AAS just like any drug, prescribed or otherwise, can have various effects on each person individually. Yes all of these side effects and more are POSSIBLE, but that doesn't mean they will happen. Which means the people who commented that the guy who wrote this is ignorant are wrong, and the people who said that they hoped it wasn't too late for their kid are wrong. The fact is is that you can see any commercial for any drug on television these days and the side effects are in the hundreds, usually ending in death, and this only applies to a limited number of people. The only truly ignorant statement about AAS would be the myth of roid rage. There was one guy who commented who seemed to have a lot of experience, and I agreed with him on this point. Roid Rage is a myth. However, if you take AAS then happy people are not necessarily happy people, sad sad, angry angry, etc etc. AAS are hormones. If it is not closely regulated you are going to have mood swings, and emotions that you wouldn't normally feel. Just like a woman on her period, pregnancy or menopause (what do you think those are anyway?) when a man OR a woman messes with their hormones, especially with something synthetic, it is going to affect your body and mind. Also, I agree with whoever wrote about doctors not knowing what they are doing. “Doctors are men who prescribe medicines of which they know little, to cure diseases of which they know less, in human beings of whom they know nothing.” Voltaire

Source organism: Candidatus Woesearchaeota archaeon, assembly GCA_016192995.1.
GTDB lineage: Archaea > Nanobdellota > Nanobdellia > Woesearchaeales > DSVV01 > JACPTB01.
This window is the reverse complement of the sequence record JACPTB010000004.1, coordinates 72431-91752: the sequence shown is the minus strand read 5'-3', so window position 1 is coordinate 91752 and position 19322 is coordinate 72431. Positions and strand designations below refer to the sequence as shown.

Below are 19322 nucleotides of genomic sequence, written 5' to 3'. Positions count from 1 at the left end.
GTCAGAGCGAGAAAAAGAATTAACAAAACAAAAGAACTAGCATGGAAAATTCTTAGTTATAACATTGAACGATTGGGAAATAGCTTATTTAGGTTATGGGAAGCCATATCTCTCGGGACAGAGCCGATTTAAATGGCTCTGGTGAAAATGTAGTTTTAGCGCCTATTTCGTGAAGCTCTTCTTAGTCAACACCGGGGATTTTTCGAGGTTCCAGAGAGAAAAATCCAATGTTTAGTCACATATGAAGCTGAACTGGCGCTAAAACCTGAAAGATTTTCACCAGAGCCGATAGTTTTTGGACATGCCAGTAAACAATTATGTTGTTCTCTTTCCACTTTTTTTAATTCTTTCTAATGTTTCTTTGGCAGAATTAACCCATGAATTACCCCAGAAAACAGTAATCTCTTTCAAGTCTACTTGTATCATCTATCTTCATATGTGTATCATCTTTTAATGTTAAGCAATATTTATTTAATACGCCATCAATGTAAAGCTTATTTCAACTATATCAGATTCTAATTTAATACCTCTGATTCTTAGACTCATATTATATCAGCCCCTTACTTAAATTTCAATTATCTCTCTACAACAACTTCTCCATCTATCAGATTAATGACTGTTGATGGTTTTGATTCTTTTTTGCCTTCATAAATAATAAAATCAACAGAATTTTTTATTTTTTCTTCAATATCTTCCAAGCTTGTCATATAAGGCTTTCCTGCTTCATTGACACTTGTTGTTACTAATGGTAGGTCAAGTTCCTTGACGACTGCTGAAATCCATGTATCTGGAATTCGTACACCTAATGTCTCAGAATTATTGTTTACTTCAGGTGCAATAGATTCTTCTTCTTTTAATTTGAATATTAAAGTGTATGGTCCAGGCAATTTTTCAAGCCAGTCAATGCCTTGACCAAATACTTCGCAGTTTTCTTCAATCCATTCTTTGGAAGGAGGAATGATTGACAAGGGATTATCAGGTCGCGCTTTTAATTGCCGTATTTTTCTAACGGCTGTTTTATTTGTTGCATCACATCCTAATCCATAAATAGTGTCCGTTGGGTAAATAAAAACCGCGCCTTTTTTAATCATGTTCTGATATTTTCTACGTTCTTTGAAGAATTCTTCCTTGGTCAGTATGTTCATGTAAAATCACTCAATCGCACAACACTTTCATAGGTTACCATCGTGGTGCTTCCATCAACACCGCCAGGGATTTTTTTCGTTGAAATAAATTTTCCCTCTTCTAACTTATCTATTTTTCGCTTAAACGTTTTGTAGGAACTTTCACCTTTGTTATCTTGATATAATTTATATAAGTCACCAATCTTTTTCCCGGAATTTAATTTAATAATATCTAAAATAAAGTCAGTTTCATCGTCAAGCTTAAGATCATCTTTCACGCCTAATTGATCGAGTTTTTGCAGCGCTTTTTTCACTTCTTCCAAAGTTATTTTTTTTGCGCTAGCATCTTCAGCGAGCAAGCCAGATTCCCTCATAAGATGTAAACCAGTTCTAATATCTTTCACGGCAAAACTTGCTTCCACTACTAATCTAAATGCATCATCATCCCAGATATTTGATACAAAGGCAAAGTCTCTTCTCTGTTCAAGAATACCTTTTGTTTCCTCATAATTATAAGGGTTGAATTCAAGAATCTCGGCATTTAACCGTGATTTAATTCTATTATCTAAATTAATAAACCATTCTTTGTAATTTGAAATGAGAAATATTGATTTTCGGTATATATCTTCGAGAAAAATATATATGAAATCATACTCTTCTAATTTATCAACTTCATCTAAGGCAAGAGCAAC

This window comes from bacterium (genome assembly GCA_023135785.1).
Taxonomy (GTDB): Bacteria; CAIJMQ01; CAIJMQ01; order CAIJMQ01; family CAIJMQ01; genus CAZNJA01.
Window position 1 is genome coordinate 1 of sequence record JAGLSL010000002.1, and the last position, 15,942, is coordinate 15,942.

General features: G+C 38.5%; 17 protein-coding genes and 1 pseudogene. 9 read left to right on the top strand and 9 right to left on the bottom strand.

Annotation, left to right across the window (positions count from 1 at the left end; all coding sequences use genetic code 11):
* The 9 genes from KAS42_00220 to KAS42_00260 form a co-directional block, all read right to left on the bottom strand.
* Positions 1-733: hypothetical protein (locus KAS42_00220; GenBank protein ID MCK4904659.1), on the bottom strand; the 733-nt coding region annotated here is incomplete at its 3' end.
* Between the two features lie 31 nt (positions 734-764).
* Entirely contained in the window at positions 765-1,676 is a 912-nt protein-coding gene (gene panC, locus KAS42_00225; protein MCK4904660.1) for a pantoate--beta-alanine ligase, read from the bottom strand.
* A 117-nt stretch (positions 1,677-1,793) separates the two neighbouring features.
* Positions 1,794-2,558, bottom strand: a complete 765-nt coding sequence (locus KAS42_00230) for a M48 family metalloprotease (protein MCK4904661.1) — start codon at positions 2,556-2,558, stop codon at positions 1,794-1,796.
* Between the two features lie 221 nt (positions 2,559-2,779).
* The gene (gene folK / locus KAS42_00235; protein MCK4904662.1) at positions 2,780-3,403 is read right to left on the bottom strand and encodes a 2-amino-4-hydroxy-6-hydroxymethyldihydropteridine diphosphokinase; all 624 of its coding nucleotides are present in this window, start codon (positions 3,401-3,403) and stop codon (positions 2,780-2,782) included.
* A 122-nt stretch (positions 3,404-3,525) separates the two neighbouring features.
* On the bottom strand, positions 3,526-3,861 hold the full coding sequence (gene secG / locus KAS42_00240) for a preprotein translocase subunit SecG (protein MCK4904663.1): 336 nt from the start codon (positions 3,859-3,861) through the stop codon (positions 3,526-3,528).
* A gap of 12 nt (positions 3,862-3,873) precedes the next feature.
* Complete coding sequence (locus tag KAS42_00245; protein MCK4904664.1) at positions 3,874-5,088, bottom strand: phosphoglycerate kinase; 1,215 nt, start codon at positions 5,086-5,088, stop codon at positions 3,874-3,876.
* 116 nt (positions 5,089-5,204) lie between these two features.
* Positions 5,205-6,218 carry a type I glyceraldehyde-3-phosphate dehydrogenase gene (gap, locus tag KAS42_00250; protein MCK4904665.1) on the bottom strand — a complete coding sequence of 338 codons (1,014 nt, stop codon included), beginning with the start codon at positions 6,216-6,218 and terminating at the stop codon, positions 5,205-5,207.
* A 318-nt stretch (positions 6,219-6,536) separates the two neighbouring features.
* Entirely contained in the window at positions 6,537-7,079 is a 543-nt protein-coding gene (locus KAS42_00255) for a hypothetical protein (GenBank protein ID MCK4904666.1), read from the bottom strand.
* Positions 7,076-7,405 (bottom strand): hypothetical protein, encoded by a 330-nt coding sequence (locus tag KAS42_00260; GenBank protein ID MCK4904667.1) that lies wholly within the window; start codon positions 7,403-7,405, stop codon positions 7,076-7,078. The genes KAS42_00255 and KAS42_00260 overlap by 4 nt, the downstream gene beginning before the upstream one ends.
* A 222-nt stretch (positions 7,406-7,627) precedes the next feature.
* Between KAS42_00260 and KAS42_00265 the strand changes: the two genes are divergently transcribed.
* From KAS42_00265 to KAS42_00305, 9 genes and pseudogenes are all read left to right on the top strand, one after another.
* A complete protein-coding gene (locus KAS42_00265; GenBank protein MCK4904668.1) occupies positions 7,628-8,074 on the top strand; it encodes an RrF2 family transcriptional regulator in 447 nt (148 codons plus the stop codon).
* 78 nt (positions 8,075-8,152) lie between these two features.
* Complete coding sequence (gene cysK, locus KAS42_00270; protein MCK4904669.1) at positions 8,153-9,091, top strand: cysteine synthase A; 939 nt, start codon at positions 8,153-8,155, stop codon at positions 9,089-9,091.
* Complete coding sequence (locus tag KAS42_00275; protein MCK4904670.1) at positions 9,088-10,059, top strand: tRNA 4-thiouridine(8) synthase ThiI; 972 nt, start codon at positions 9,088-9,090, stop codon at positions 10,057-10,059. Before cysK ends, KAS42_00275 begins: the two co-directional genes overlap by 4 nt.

Progestins are steroid hormones that are typically prescribed to postpone heat cycles or alleviate false pregnancies in female dogs and treat benign prostatic hypertrophy in male dogs. They may also be used for some types of skin problems or to modify aggressive behavior. Megestrol acetate and medroxyprogesterone are the most commonly used progestins in dogs. Potential side effects include increased thirst and appetite, behavioral changes, mammary gland enlargement, and an increased likelihood of developing diabetes mellitus, acromegaly (a hormonal disease that causes enlargement of the head), Cushing’s disease, uterine infection (pyometra), reproductive disorders, and some types of cancer.
Moving Forward: There are many internal changes that need to be made before many police departments are even minimally baseline habitable for female officers. There need to be revised selection standards, effective written sexual harassment and pregnancy policies, ongoing diversity commitment from the top, mentoring systems, bias free promotion systems, and much more. There are so many of these needed internal changes that we've listed them in a separate section here . At the very least, attention to making these changes needs to occur simultaneous with any campaign to increase the number of women on the force.